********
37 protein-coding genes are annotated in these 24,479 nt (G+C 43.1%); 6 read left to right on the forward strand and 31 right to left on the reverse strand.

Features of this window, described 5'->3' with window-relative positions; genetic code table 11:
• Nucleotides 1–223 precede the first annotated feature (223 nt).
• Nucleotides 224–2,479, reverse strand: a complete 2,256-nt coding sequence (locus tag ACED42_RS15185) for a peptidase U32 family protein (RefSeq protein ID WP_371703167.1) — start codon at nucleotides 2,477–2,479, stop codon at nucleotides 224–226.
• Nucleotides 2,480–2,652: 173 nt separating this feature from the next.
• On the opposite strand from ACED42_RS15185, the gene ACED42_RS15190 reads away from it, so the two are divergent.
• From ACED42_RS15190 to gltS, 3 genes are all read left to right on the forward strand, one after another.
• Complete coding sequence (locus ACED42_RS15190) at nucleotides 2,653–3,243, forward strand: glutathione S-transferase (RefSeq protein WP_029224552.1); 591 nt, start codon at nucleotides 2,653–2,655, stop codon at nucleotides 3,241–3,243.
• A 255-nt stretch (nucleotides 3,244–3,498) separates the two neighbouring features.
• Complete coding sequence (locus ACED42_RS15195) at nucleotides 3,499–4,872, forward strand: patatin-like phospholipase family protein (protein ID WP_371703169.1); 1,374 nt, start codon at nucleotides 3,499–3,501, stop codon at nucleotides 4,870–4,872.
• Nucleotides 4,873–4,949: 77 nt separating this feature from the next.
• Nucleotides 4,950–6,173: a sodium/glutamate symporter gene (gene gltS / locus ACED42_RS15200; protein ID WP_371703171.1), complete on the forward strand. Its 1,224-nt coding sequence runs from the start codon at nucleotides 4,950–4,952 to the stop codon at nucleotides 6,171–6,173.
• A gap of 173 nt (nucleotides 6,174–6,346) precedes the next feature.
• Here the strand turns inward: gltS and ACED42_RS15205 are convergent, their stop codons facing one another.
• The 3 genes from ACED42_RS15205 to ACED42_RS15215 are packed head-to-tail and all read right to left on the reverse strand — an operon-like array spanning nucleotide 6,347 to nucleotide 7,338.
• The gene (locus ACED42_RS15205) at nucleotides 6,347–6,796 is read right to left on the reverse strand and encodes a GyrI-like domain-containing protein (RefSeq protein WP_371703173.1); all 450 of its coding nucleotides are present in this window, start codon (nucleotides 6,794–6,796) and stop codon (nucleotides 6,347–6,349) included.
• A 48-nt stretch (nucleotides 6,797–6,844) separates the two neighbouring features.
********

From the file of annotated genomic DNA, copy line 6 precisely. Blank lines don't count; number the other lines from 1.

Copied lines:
• On the opposite strand from ACED42_RS15185, the gene ACED42_RS15190 reads away from it, so the two are divergent.